Pit bulls have a bad reputation, earned because people have been mauled in the past. Now, some Winnipeggers are now saying the city should lift its ban on the dogs, which was adopted 20 years ago.

Mosse, a two-year-old pit bull, is the Kolesar family's new pet. His owner says he didn't think twice about bringing a controversial breed into his home near Oakbank.

"He has proven himself with the kids—his name is now Moosey—and he has to go search out the monsters in the three-year-old's closet," says pit bull owner Steve Kolesar.

Kolesar is able to have a pit bull for a pet because he lives near Oakbank, but if he lived in Winnipeg it wouldn't be allowed. The city has had a ban on the breed since 1990.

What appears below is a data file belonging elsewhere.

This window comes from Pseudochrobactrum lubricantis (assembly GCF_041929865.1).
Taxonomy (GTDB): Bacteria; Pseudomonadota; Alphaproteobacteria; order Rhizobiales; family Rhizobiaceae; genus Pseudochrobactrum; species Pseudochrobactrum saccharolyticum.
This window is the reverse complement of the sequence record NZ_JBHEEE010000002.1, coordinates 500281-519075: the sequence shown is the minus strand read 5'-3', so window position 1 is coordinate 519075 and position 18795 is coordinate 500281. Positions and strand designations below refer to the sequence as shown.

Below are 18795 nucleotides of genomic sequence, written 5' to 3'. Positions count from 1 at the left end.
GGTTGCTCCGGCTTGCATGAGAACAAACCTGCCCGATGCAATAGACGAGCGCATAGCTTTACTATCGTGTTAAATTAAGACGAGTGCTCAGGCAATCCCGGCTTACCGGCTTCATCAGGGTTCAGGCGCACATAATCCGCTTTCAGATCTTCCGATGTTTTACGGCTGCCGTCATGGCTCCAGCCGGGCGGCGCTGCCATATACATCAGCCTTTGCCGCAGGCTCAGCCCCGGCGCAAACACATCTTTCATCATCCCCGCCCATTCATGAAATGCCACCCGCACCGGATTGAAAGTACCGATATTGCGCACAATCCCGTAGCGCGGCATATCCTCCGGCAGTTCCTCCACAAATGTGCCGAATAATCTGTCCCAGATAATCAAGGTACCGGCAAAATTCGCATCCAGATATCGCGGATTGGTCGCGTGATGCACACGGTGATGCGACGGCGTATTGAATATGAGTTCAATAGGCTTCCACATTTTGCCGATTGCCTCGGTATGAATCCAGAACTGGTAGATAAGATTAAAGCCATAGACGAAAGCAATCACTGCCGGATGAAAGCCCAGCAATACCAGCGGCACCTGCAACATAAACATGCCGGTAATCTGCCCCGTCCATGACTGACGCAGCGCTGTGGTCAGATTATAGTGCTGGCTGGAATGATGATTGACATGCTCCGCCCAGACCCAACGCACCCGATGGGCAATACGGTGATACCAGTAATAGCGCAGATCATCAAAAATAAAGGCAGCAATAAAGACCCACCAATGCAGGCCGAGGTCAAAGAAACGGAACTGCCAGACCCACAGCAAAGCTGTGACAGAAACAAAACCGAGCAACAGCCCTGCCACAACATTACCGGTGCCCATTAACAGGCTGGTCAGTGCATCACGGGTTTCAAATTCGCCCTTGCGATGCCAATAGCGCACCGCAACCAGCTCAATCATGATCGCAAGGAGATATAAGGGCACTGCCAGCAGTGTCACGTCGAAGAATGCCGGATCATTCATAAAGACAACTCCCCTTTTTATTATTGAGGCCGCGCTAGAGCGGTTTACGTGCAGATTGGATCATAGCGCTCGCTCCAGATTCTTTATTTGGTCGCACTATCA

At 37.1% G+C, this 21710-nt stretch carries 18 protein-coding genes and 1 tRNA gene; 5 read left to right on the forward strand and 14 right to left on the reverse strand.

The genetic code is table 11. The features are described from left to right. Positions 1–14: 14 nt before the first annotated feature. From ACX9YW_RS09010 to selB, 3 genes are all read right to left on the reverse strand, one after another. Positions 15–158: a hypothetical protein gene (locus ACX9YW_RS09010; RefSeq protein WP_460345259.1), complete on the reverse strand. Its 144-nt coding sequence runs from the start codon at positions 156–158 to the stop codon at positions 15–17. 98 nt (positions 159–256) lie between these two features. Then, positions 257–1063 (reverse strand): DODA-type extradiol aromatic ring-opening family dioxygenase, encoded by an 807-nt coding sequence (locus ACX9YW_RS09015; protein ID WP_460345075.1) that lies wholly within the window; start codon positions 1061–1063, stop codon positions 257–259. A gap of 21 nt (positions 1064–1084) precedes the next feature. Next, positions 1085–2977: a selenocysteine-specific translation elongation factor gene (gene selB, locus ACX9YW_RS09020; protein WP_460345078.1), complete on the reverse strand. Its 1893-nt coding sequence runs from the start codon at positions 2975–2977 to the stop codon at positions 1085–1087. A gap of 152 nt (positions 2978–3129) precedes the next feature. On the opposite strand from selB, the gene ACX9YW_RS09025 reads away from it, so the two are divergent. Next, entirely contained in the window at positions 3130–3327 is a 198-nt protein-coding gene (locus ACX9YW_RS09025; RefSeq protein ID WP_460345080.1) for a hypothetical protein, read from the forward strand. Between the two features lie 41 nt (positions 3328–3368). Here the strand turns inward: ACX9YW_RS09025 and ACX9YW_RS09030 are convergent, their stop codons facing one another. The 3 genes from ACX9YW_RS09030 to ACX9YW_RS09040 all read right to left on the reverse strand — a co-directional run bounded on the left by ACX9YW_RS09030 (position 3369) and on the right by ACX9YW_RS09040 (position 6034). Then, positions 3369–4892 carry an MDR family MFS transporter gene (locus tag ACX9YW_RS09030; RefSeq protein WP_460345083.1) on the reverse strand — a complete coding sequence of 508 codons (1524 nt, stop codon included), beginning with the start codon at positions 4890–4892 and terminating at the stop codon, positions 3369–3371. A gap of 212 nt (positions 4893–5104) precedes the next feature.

Dog trainer Ashley Reid wants the ban lifted. She says the dogs are born the same as other breeds—they're not born fighters nor born to be aggressive.

She has started a Facebook campaign and a petition to take to City Hall.

"A lot of people were worried that we were going to lift the ban and have nothing to help the situation," Reid says. "Our goal is to lift the ban but also enforce better animal control."

The ban was put in place twenty years ago because a number of children were mauled by pit bulls. Today, one city councillor says overturning the ban is not something the city is considering.

"People with [bad intentions] in our community use the animal for purposes that are bad for our society," says councillor Gord Steeves.

However, supporters of the breed say responsible owners are suffering from the ban.

"It's the Michael Vicks out there who did nothing but tarnish the name of the dog," says Kolesar, referring to the football star who was convicted for organizing dog fights.

-with a report from CTV's Jillian Taylor